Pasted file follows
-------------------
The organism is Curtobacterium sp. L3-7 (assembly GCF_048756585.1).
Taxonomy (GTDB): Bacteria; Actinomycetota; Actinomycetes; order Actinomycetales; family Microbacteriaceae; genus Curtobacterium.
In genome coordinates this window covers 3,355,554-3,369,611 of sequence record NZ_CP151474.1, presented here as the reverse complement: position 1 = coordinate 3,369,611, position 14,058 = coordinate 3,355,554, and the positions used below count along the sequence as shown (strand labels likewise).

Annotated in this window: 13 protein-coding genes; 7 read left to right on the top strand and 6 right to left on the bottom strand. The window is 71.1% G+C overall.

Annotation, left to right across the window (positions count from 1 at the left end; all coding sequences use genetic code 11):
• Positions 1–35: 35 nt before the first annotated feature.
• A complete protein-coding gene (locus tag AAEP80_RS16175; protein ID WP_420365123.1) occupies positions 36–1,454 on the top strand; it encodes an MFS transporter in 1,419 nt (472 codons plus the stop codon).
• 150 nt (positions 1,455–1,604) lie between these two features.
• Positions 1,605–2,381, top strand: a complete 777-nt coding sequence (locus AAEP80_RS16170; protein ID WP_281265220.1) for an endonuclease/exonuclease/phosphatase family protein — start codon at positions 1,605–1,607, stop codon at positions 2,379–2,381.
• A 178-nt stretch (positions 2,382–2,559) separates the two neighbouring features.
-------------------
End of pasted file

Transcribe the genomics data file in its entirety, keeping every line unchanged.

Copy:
The organism is Curtobacterium sp. L3-7 (assembly GCF_048756585.1).
Taxonomy (GTDB): Bacteria; Actinomycetota; Actinomycetes; order Actinomycetales; family Microbacteriaceae; genus Curtobacterium.
In genome coordinates this window covers 3,355,554-3,369,611 of sequence record NZ_CP151474.1, presented here as the reverse complement: position 1 = coordinate 3,369,611, position 14,058 = coordinate 3,355,554, and the positions used below count along the sequence as shown (strand labels likewise).

Annotated in this window: 13 protein-coding genes; 7 read left to right on the top strand and 6 right to left on the bottom strand. The window is 71.1% G+C overall.

Annotation, left to right across the window (positions count from 1 at the left end; all coding sequences use genetic code 11):
• Positions 1–35: 35 nt before the first annotated feature.
• A complete protein-coding gene (locus tag AAEP80_RS16175; protein ID WP_420365123.1) occupies positions 36–1,454 on the top strand; it encodes an MFS transporter in 1,419 nt (472 codons plus the stop codon).
• 150 nt (positions 1,455–1,604) lie between these two features.
• Positions 1,605–2,381, top strand: a complete 777-nt coding sequence (locus AAEP80_RS16170; protein ID WP_281265220.1) for an endonuclease/exonuclease/phosphatase family protein — start codon at positions 1,605–1,607, stop codon at positions 2,379–2,381.
• A 178-nt stretch (positions 2,382–2,559) separates the two neighbouring features.